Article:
The radio-controlled timepiece 40 a has an interface circuit 110 (I/F circuit) as a means of externally applying control information. 111 is an automatic adjustment apparatus, which automatically adjusts the antenna tuning of the radio-controlled timepiece 40 a and, although not shown in the drawing, has an internal AC signal generator, an AC voltmeter, and a controller that is a microcomputer or the like. 112 is a air-core excitation coil, which is driven by an AC signals P20 a and P20 b that are output from the automatic adjustment apparatus 111, and which outputs an AC magnetic field 113. P21 is a control signal, which is output from the automatic adjustment apparatus 111, this control signal passing through the interface 110 (I/F circuit) and being input to the controller 50.

Next, the method of adjustment of the antenna tuning will be described below, based on FIG. 10( a). In order to adjust the antenna tuning of the radio-controlled timepiece 40 a, the air-core excitation coil 112 is first brought into proximity of the receiving antenna 2 of the radio-controlled timepiece 40 a.

The automatic adjustment apparatus 111 first outputs the AC signals P20 a and P20 b, thereby driving the air-core excitation coil 112. For example, in the case in which it is desired to tune the radio-controlled timepiece 40 a to the standard radio wave of 40 kHz, 40 kHz AC signals P20 a and P20 b are output, and if it is desired to tune the radio-controlled timepiece 40 a to the standard radio wave of 60 kHz, 60 kHz AC signals P20 a and P20 b are output.

Next, the automatic adjustment apparatus 111 outputs a control signal P21 so as to operate the controller 50 via the interface 110 (I/F circuit), the controller 50 in response to the control signal P21 sequentially outputting to the tuning IC 3 the clock signal P8. The tuning IC 3 inputs the clock signal P8 and switches internal capacitors in accordance with the number of pulses of the clock signal P8, so as to change the tuned frequency.

At this point, the receiving antenna 2 receives an AC magnetic field 113 from the air-core excitation coil 112 and it is excited by electromagnetic induction to induce electromotive force, and outputs the antenna signals P6 and P7.

The tuning IC 3 inputs the antenna signals P6 and P7, and outputs a tuning signal P10. When this is done, when the frequency of the AC signals P20 a and P20 b coincide with the tuned frequency of the receiving antenna 2 and the capacitors in the tuning IC 3, the signal level of the tuning signal P10 increases and reaches a peak.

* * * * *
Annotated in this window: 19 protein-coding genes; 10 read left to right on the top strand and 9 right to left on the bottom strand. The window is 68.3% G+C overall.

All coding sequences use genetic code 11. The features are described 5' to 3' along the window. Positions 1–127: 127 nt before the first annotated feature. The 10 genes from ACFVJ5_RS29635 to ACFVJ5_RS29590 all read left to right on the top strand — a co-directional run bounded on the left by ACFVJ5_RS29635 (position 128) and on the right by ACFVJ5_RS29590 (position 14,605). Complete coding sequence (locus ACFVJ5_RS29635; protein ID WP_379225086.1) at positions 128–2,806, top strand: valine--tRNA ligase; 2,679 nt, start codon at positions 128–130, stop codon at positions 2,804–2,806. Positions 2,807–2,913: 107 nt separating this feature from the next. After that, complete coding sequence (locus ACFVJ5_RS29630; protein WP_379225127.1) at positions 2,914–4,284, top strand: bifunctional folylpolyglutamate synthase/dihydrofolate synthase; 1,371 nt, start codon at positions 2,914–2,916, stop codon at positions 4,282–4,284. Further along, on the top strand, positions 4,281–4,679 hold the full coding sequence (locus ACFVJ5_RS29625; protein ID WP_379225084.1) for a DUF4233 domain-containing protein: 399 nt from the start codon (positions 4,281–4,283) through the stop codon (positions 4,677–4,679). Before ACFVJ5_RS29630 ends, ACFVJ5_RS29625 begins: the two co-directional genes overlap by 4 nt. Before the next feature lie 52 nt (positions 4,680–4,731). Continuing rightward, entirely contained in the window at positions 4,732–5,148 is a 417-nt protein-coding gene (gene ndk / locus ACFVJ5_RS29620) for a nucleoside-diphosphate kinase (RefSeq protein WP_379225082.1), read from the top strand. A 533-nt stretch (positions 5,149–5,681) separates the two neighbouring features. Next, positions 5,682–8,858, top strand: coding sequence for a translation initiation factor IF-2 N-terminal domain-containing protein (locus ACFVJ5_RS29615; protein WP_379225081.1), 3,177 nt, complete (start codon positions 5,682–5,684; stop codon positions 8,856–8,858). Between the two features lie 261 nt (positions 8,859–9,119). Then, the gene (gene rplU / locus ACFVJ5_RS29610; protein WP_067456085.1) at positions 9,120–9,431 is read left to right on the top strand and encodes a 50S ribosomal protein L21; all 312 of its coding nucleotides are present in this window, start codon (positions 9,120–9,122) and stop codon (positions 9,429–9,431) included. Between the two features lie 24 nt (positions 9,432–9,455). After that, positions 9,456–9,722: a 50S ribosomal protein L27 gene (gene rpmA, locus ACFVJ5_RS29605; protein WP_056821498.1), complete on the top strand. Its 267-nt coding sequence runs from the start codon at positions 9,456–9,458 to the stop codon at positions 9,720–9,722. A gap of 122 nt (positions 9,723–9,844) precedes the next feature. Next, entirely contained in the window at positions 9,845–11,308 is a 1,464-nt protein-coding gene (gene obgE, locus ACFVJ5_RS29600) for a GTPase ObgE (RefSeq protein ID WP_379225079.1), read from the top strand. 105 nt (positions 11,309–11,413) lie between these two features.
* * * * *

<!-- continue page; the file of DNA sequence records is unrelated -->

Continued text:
The automatic adjustment apparatus 111 inputs and internally amplifies the tuning signal P10, measures the amplified tuned signal P10 using an AC voltmeter, and stores this as the antenna output from the receiving antenna 2. FIG. 11 is a graph of the antenna output characteristics obtained by measuring the antenna output while varying the number of pulses in the clock signal P8, using the automatic adjustment apparatus 111.

In FIG. 11, in the region in which there are few pulses in the clock signal P8, the antenna output (that is, the signal level of the tuning signal P10) is small, the antenna output increasing as the number of pulses is increased, reaching a maximum antenna output in the region of 28 pulses, after which a further increase in the number of pulses brings a reduction in the antenna output.

That is, from the antenna characteristics of FIG. 11, it can be understood that the tuned frequency coincides with the frequency of the AC signals P20 a and P20 b in the region of 28 pulses. From this, if the number of pulses at which the antenna output is maximum is stored as tuning control information in the controller 50 or in a storage circuit within the tuning circuit 1, it is possible to tune the tuning circuit 1 to a standard radio wave with high precision, and to achieve a radio-controlled timepiece with high sensitivity and noise immunity.

In the case of receiving a plurality of standard radio waves, if the AC signals P20 a and P20 b are each set to frequencies equal to the standard radio wave frequencies and the same type of measurement is performed, the number of pulses at which the peaks are encountered being stored, it is possible to arbitrarily receive a signal of a plurality of standard radio waves.

In FIG. 11, in the case of a low-Q value tuning circuit, there are cases in which the peak is a gentle one, making it difficult to determine the peak point. In such cases, it is possible to use computer program to predict the peak point of tuning, for example, by calculating the rising slope of the antenna output (K1) and the falling slope of the antenna output (K2), as shown in FIG. 11 by using a micro-computer provided in the automatic adjusting apparatus 111, and taking the peak to be at the point of intersection of the slopes K1 and K2.

As described above, because it is possible to implement the adjustment of the antenna tuning of a radio-controlled timepiece using the air-core excitation coil 112 and the automatic adjustment apparatus 111, it is not only possible to simplify the process of manufacturing a radio-controlled timepiece, but also possible to reduce the number of adjustment steps.

Next, the configuration and method of the non-contact antenna adjustment will be described, based on FIG. 10( b), in which elements that are the same as in FIG. 10( a), showing the contact type of adjustment, are assigned the same reference numerals and are not described herein.

In FIG. 10( b), 115 is an air-core detection coil, which is disposed in proximity to the receiving antenna 2. P22 a and P22 b are detection signals, which are induced in the air-core detection coil 115, these being input to the automatic adjustment apparatus 111. 116 is a wireless interface (I/F) circuit within the radio-controlled timepiece 40 a, which receives wireless control signal P23 output as infrared or a weak radio wave or the like from the automatic adjustment apparatus 111, and which transmits that control signal to the controller 50.